The ubiquitous Sunday Brunch – Seriously, what’s not to love?
A leisurely flute of champagne with á la minute eggs benedict to start? Or perhaps it’s freshly shucked oysters drizzled in lemon juice, or a slice or two of smoked Scottish salmon from the extravagant buffet that gets you into the chilled Sunday mood? A hearty plate of freshly griddled Belgian waffles topped with luscious berry compote and rich chocolate slivers is always popular, followed naturally by grilled lobster, steak and eggs or a thick slice of garlic roast lamb with crunchy veggies and jus served over a soupçon of mellow jazz. Maybe it’s the fresh strawberries and marshmallows plunged in the chocolate fountain that you crave or the mature cheddar and pickle? Whatever you favour, the weekend just doesn’t seem complete without a laid back Sunday brunch: Seriously, what’s not to love?
The concept of brunch, a portmanteau of breakfast and lunch, can be traced back to the tradition of upper-class British hunting luncheons. In between rousting the foxes, the hunt would gather for a decadent early lunch complete with a multitude of meats and egg dishes all washed down of course with plenty of alcohol.
The first written reference to the Sunday brunch was seen in the 1895 Hunter’s Weekly article, Brunch: A Plea written by Guy Beringer and later reproduced in the famous British periodical, Punch. In it he described the need for a lighter more relaxed meal, a brunch for those who had perhaps overindulged on Saturday night; a meal of substance that would combine the best of breakfast and the traditional British Sunday lunch into a single mega-meal.
He argued that by eliminating the need to get up early on Sunday mornings, brunch would make life brighter for Saturday-night carousers and would generally promote human happiness, “Brunch is cheerful, sociable and inciting.” Beringer wrote, “It’s talk-compelling, it puts you in a good temper, it makes you satisfied with yourself and your fellow beings…. and sweeps away the worries and cobwebs of the week.”
By the late 1920s the brunch had reached America, where it quickly gained the approval of the social elite, starting, surprisingly, in Chicago. With increased wealth and an emergent middle class, Sundays had developed into a time to unwind and spend with family and friends over an often decadent brunch and a cocktail or two, a trend that spread globally in the post-war years. This was a time before transcontinental flights and many famous businessmen and movie stars of the time would often stopover in the Windy City on their journeys across the country. On Sundays, the influential trendsetters of the day, actors like John Barrymore and Clark Gable, would be seen brunching at the famed Pump Room of the Ambassador Hotel and from there the popularity of the new dining experience exploded.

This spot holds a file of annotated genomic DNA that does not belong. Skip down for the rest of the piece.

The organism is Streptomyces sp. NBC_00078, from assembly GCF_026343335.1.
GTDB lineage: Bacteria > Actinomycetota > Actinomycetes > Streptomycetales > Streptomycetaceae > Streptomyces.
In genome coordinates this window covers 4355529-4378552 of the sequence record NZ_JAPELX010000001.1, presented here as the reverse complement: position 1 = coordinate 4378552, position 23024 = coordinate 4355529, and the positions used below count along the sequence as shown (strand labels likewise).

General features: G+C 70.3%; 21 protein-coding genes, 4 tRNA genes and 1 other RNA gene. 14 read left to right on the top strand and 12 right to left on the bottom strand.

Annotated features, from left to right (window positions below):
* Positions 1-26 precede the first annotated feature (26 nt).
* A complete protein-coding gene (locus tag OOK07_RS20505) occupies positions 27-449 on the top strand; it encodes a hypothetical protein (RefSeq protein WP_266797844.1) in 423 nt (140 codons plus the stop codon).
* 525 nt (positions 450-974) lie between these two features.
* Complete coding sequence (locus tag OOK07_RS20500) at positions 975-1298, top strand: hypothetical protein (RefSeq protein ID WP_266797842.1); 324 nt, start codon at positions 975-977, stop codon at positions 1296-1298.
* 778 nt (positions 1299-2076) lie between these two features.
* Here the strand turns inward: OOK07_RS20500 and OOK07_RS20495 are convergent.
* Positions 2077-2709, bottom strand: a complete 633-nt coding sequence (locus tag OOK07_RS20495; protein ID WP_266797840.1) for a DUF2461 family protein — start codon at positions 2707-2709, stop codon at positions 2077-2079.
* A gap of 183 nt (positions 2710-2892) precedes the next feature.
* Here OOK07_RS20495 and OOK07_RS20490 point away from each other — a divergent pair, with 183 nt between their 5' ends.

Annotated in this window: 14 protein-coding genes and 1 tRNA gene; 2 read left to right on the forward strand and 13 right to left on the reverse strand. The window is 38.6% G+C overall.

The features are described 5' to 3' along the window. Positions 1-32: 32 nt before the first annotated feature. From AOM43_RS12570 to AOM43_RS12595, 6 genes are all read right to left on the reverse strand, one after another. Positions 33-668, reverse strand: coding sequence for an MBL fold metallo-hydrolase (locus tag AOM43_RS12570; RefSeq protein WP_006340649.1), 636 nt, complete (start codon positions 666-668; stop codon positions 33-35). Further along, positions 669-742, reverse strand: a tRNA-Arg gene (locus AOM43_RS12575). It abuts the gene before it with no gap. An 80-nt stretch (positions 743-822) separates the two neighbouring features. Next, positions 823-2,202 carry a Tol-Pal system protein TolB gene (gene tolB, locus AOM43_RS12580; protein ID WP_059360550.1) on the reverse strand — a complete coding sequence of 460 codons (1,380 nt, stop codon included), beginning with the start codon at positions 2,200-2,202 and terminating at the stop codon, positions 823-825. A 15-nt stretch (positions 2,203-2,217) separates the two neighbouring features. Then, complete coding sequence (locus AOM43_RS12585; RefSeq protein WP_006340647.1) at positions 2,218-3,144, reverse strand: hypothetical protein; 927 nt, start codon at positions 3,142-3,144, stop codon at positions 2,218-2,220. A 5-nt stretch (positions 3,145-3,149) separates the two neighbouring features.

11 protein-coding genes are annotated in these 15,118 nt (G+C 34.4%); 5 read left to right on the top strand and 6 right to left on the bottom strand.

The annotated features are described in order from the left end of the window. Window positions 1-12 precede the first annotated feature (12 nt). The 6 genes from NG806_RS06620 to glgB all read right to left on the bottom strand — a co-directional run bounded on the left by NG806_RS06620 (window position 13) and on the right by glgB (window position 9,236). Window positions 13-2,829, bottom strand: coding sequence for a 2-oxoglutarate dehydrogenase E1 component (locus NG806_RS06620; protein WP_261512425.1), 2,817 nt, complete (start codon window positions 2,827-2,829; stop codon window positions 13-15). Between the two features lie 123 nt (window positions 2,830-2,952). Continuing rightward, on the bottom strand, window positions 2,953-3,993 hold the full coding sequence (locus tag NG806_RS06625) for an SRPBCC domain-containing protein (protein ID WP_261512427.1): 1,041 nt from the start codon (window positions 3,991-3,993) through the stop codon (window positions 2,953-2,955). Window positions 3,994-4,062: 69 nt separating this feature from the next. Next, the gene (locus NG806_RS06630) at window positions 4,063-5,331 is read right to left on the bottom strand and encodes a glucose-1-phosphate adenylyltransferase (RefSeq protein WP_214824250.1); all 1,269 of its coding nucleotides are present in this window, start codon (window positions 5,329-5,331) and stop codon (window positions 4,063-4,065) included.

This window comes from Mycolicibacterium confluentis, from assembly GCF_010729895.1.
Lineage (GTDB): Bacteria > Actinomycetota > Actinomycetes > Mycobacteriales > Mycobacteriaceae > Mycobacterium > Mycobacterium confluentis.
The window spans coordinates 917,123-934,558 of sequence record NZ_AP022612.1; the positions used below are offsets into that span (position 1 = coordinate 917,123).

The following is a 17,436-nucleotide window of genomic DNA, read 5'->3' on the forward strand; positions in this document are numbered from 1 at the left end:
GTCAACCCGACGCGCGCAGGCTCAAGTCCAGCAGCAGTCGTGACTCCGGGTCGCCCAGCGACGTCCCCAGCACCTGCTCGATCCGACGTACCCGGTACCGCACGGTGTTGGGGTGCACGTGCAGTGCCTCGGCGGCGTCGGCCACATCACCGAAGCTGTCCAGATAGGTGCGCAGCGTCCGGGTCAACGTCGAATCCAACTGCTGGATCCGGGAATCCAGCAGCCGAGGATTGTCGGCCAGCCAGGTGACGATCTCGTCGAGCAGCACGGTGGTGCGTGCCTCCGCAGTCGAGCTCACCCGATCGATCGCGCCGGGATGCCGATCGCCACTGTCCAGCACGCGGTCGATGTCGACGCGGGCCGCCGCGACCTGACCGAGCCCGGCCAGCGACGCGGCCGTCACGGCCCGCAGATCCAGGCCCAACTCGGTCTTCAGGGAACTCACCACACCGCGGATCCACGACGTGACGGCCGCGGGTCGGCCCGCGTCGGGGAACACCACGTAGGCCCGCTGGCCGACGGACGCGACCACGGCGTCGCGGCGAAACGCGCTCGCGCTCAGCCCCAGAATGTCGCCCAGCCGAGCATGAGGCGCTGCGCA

Today the Sunday Brunch remains one of the most popular culinary events in the weekly diary and one that has evolved to fill almost every niche. Many of the best hotels and restaurants through the region offer sensational brunches that showcase the considerable creative talents of their chefs and promote the merits of their restaurants. With brunches designed specifically for families and lavish speciality brunches, to the most decadent offerings featuring cocktails, fine wines and champagne, the choice is quite remarkable and one that continues to define the Sunday dining experience. Here are just a few of our favourites from around the region.